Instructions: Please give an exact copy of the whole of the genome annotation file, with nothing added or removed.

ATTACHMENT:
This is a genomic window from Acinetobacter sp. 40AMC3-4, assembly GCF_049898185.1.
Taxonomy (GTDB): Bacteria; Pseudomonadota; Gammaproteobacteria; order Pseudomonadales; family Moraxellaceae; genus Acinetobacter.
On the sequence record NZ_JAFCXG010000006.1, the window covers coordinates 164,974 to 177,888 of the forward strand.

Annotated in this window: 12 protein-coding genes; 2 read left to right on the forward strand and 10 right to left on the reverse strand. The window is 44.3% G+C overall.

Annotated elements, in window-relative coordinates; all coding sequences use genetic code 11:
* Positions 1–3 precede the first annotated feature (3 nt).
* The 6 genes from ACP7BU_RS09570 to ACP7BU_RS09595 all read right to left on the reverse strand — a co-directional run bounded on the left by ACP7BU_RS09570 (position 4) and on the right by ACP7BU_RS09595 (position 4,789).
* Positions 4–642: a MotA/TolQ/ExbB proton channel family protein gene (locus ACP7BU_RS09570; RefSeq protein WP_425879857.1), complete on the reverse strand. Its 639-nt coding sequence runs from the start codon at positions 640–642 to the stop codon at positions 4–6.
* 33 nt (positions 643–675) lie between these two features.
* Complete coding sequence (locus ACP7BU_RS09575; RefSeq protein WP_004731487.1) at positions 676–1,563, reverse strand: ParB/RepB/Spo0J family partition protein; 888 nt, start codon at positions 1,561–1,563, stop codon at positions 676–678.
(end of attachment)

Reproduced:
This is a genomic window from Acinetobacter sp. 40AMC3-4, assembly GCF_049898185.1.
Taxonomy (GTDB): Bacteria; Pseudomonadota; Gammaproteobacteria; order Pseudomonadales; family Moraxellaceae; genus Acinetobacter.
On the sequence record NZ_JAFCXG010000006.1, the window covers coordinates 164,974 to 177,888 of the forward strand.

Annotated in this window: 12 protein-coding genes; 2 read left to right on the forward strand and 10 right to left on the reverse strand. The window is 44.3% G+C overall.

Annotated elements, in window-relative coordinates; all coding sequences use genetic code 11:
* Positions 1–3 precede the first annotated feature (3 nt).
* The 6 genes from ACP7BU_RS09570 to ACP7BU_RS09595 all read right to left on the reverse strand — a co-directional run bounded on the left by ACP7BU_RS09570 (position 4) and on the right by ACP7BU_RS09595 (position 4,789).
* Positions 4–642: a MotA/TolQ/ExbB proton channel family protein gene (locus ACP7BU_RS09570; RefSeq protein WP_425879857.1), complete on the reverse strand. Its 639-nt coding sequence runs from the start codon at positions 640–642 to the stop codon at positions 4–6.
* 33 nt (positions 643–675) lie between these two features.
* Complete coding sequence (locus ACP7BU_RS09575; RefSeq protein WP_004731487.1) at positions 676–1,563, reverse strand: ParB/RepB/Spo0J family partition protein; 888 nt, start codon at positions 1,561–1,563, stop codon at positions 676–678.